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Columns

  • Government service in tough times

    In a certain office of New Mexico government, a friend tells me, three clerical assistants work with a group of professionals. One clerk is competent and hardworking.  
    The other two are incompetent and unreliable. All the professionals try to snag the good employee for their projects.
    She works much harder than her peers but is paid the same.  
    Eventually she will get tired of this and will either stop working so hard or find another job.
    Another professional in state government describes her frustrations with management. She has to travel around the state to do her job, but because of budget constraints she’s not allowed to stay overnight.

  • Video games aren’t so bad after all

    Next time you’re tempted to lecture your kids about wasting too much time on video games, first check out which games they’re playing – it turns out they may actually be learning important life lessons.
    Much research has been done on whether online games and other interactive educational tools can teach people how to make better decisions regarding personal finances, including an exciting new study called “Improving American’s Financial Literacy: Educational Tools at Work,” by Lisa A. Donnini, PhD, KayAnn Miller and Kitch Walker.

  • Why make a criminal case out of it

    How is the state Department of Public Safety going to find the time and money to investigate the 64,000 possible cases of voter fraud referred to it by New Mexico Secretary of State Dianna Duran?
    With state budgets being slashed by the last several legislative sessions, doesn’t it seem logical that the state police Special Investigations Division has more important cases to handle?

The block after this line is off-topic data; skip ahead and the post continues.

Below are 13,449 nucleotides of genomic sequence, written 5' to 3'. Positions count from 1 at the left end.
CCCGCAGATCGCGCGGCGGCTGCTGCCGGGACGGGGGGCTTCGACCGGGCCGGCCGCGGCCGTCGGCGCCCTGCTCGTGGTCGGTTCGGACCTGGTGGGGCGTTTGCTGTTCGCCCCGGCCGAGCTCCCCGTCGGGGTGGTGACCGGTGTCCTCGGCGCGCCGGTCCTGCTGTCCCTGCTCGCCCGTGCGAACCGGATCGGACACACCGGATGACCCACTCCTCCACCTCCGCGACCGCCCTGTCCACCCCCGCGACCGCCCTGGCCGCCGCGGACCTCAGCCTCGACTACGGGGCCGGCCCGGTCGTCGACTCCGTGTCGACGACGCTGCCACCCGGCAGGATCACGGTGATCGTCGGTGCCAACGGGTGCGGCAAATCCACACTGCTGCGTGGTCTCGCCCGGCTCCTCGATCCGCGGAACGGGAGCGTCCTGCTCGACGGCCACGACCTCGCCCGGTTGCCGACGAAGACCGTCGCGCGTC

For years, Republicans have worried that Democrats win elections by cheating.
    The cheating involves disappearing ballots, ballot boxes that suddenly appear when they are needed or long lines of voters at the polls, with a dollar bill or half-pint of whiskey in their pockets.

  • The art of publicity

    Professional publicists recommend press releases to deliver business news to the media for broadcast to potential customers.
    Publicity of this kind is free and can often be done by a business owner or someone who works for her company.
    If the media publish the story, the business stands to gain the goodwill of existing customers and attract new ones.
    The result can be increased sales at a cost of only the time it takes to write and distribute the release.
    But the average newsroom receives hundreds of e-mails and faxes every day, only a fraction of which are published.
    Competition for print space and airtime means press releases need to be creative, factual and informative.

  • Anthony Casino far from sure thing

    The Jemez casino at Anthony doesn’t look nearly as sure today as it did a month ago when the Bureau of Indian Affairs issued a very rosy draft environmental impact study of the proposal.
    Evidently the draft was prepared by the Jemez Pueblo for the BIA’s consideration. The negative side of the proposal was not mentioned. But now it is coming out.
    The Jemez Pueblo wants to build a casino at Anthony, south of Las Cruces to attract the large population in the El Paso and Juarez area, which don’t have casinos.